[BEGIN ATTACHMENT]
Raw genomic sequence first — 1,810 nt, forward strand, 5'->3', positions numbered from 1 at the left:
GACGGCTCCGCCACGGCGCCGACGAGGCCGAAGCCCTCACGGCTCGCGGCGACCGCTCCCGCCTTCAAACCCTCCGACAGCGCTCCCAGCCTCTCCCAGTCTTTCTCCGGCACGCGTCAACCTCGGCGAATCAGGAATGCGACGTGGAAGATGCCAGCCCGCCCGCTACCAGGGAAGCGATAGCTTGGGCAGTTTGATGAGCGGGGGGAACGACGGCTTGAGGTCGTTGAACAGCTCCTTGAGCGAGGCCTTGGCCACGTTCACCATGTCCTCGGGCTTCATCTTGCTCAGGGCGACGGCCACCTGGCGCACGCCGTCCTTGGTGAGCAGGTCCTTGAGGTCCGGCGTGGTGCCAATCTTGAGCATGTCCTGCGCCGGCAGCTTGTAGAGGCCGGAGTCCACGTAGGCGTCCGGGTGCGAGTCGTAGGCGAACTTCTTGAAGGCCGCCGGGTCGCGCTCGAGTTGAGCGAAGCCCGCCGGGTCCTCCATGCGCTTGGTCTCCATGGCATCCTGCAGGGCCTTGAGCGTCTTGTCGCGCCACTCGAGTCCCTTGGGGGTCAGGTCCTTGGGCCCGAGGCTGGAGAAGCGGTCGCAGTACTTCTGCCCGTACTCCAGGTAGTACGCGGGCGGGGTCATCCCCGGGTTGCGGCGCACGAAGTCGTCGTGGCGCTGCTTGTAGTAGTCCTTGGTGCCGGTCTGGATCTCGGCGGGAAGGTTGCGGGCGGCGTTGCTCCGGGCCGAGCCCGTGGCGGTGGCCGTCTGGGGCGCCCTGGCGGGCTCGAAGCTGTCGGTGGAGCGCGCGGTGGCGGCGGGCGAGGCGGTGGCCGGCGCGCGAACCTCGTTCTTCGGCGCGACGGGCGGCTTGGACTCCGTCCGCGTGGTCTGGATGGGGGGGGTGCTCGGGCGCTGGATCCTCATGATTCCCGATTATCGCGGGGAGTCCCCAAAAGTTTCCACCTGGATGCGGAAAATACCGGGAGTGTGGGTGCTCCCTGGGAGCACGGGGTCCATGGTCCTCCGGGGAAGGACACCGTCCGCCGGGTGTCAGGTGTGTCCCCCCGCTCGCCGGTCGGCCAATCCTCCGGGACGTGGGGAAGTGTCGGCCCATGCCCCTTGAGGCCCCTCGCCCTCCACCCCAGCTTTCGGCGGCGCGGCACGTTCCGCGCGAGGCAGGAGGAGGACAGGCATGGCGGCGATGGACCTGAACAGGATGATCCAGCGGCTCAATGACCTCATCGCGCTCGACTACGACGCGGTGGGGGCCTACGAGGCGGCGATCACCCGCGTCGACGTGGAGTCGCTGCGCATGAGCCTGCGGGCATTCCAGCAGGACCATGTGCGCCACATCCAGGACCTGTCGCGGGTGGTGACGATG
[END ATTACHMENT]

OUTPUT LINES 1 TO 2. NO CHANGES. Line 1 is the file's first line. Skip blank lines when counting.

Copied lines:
Raw genomic sequence first — 1,810 nt, forward strand, 5'->3', positions numbered from 1 at the left:
GACGGCTCCGCCACGGCGCCGACGAGGCCGAAGCCCTCACGGCTCGCGGCGACCGCTCCCGCCTTCAAACCCTCCGACAGCGCTCCCAGCCTCTCCCAGTCTTTCTCCGGCACGCGTCAACCTCGGCGAATCAGGAATGCGACGTGGAAGATGCCAGCCCGCCCGCTACCAGGGAAGCGATAGCTTGGGCAGTTTGATGAGCGGGGGGAACGACGGCTTGAGGTCGTTGAACAGCTCCTTGAGCGAGGCCTTGGCCACGTTCACCATGTCCTCGGGCTTCATCTTGCTCAGGGCGACGGCCACCTGGCGCACGCCGTCCTTGGTGAGCAGGTCCTTGAGGTCCGGCGTGGTGCCAATCTTGAGCATGTCCTGCGCCGGCAGCTTGTAGAGGCCGGAGTCCACGTAGGCGTCCGGGTGCGAGTCGTAGGCGAACTTCTTGAAGGCCGCCGGGTCGCGCTCGAGTTGAGCGAAGCCCGCCGGGTCCTCCATGCGCTTGGTCTCCATGGCATCCTGCAGGGCCTTGAGCGTCTTGTCGCGCCACTCGAGTCCCTTGGGGGTCAGGTCCTTGGGCCCGAGGCTGGAGAAGCGGTCGCAGTACTTCTGCCCGTACTCCAGGTAGTACGCGGGCGGGGTCATCCCCGGGTTGCGGCGCACGAAGTCGTCGTGGCGCTGCTTGTAGTAGTCCTTGGTGCCGGTCTGGATCTCGGCGGGAAGGTTGCGGGCGGCGTTGCTCCGGGCCGAGCCCGTGGCGGTGGCCGTCTGGGGCGCCCTGGCGGGCTCGAAGCTGTCGGTGGAGCGCGCGGTGGCGGCGGGCGAGGCGGTGGCCGGCGCGCGAACCTCGTTCTTCGGCGCGACGGGCGGCTTGGACTCCGTCCGCGTGGTCTGGATGGGGGGGGTGCTCGGGCGCTGGATCCTCATGATTCCCGATTATCGCGGGGAGTCCCCAAAAGTTTCCACCTGGATGCGGAAAATACCGGGAGTGTGGGTGCTCCCTGGGAGCACGGGGTCCATGGTCCTCCGGGGAAGGACACCGTCCGCCGGGTGTCAGGTGTGTCCCCCCGCTCGCCGGTCGGCCAATCCTCCGGGACGTGGGGAAGTGTCGGCCCATGCCCCTTGAGGCCCCTCGCCCTCCACCCCAGCTTTCGGCGGCGCGGCACGTTCCGCGCGAGGCAGGAGGAGGACAGGCATGGCGGCGATGGACCTGAACAGGATGATCCAGCGGCTCAATGACCTCATCGCGCTCGACTACGACGCGGTGGGGGCCTACGAGGCGGCGATCACCCGCGTCGACGTGGAGTCGCTGCGCATGAGCCTGCGGGCATTCCAGCAGGACCATGTGCGCCACATCCAGGACCTGTCGCGGGTGGTGACGATG